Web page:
I don't know what I want to be when I grow up. I am considering engineering but I am not sure yet. I know several things that I want to accomplish. I want to go to an ivy league school (preferably Harvard), work in an office building (preferably in New York), have my own office, make lots of money, and make a difference in the world. I am good at science (my favorite subject, and am pretty good at math (except geometry). In your expert opinion, does engineering seem like the right thing for me?
on March 28, 2012
You could probably accomplish most of the goals you mentioned in your email if you work hard and with passion in any field, even outside engineering. Regarding money, I always tell my students that if you work hard, with passion in a field you really like, then money will come. Employers will see you as a reliable worker and a doer and the raises and promotions will naturally appear. However, if living in NYC and having a very high salary is a priority, as well as working in a building and going to Harvard, perhaps being a banker is more what you have in mind. You need to consider those feelings and how strong they are. AN engineer makes around $45K after graduation but it could be more. An engineer with a masters degree anywhere between $60K and $100. But there are many CEOs that are engineers, so what i am gving you is simply a ballpark estimate. Many engineers have their own companies and make lots of money as well. But if dealing with businesses and making money is something that you think is moving you more than anything else, you might want to explore other careers such as business or finance first. But do not discard engineering. THere are several new specialties these days that might suit you just as well. Industrial engineering for example is dealing more and more with services than with manufacturing. There is a new area of IE called financial engineering that deals with designing decision support systems for banks and financial institutions. While FE is a graduate degree, it is within engineering.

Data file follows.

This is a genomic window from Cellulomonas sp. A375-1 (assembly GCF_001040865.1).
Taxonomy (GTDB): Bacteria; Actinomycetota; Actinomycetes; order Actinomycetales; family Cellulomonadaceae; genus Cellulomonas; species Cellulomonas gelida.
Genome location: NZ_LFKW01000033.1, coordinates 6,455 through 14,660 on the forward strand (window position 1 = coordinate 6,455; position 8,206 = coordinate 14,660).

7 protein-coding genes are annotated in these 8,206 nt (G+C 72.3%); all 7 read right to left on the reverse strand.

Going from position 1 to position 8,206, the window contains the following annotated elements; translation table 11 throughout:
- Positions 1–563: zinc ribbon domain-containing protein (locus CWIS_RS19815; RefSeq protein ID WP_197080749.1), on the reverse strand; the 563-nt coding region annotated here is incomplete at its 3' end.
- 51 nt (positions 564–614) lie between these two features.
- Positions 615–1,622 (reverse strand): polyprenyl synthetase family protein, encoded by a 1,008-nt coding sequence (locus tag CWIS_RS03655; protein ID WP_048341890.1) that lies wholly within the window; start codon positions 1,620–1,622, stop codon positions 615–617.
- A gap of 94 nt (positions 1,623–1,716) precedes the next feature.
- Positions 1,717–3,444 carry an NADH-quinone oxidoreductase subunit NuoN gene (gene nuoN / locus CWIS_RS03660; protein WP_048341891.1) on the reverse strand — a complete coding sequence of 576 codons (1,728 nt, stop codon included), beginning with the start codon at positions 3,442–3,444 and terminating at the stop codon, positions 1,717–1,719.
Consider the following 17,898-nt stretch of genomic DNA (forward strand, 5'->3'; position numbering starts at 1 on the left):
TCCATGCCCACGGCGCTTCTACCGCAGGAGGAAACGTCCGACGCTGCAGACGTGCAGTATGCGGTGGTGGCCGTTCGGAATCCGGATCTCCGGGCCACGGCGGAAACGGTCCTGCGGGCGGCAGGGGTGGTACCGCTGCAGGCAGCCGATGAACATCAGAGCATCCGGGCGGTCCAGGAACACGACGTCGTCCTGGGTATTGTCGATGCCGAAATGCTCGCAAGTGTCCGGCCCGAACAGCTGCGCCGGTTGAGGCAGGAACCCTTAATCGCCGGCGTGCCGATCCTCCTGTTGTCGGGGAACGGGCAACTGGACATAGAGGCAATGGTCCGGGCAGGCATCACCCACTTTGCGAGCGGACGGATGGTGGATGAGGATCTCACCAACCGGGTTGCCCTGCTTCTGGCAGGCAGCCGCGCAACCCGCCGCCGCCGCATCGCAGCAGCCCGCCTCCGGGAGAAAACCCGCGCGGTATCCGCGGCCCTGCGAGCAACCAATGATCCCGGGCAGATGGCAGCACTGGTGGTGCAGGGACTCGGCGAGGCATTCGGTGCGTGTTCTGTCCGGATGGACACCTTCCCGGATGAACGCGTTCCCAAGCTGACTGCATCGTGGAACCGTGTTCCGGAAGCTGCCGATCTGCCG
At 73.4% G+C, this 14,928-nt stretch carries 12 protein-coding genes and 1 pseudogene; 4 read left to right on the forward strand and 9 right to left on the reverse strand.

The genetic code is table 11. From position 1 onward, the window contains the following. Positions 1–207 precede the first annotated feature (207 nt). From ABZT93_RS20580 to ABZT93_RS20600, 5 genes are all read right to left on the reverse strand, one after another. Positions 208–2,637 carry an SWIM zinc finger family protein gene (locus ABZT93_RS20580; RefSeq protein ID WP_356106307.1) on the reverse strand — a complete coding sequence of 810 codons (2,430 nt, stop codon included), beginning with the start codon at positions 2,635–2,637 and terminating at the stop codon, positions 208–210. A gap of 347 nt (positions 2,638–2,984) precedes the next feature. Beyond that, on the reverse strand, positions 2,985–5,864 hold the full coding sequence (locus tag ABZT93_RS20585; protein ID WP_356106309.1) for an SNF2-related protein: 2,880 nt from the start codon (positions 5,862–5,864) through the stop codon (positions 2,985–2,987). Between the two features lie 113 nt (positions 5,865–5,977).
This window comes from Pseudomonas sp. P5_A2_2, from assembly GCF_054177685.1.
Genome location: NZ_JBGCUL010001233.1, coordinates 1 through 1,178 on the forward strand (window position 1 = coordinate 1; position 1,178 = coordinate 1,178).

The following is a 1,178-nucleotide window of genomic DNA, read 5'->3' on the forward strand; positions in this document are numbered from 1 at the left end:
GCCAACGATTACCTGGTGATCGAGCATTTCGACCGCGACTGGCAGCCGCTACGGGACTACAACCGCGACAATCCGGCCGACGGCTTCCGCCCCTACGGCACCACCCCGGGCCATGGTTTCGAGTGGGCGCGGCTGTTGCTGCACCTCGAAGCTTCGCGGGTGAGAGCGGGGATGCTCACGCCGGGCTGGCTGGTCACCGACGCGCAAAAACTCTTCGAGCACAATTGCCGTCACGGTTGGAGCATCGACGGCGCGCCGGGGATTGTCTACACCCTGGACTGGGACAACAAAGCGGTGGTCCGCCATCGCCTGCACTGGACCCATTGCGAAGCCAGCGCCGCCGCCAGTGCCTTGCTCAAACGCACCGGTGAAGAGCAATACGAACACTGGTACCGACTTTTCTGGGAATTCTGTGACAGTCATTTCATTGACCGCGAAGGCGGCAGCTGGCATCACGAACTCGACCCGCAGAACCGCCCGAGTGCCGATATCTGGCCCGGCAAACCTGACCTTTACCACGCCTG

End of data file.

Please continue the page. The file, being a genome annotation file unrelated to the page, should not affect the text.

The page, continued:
However, to be an engineer you need to like math and science, and like to design or plan for new things, at least a little. Whether a bridge or a new robot, or a new information system for a bank, engineers are always designing or planning. You also need to have lots of discipline and acquire good study habits.
You do not mention your age but maybe you still have time to decide. I would visit an engineering school of your choice and ask questions to the professors and students and ask them to let you sit in one freshmen class and one senior class for you to have a taste of what the career is about and the effort involved in getting the diploma. But before, browse the web for the different engineering fields, visit the professional associations of each specialty, and browse the jobs. Then narrow it down to 2 fields that attract you and visit a school with offerings in such areas.
I hope I helped you some and I wish you luck in your search.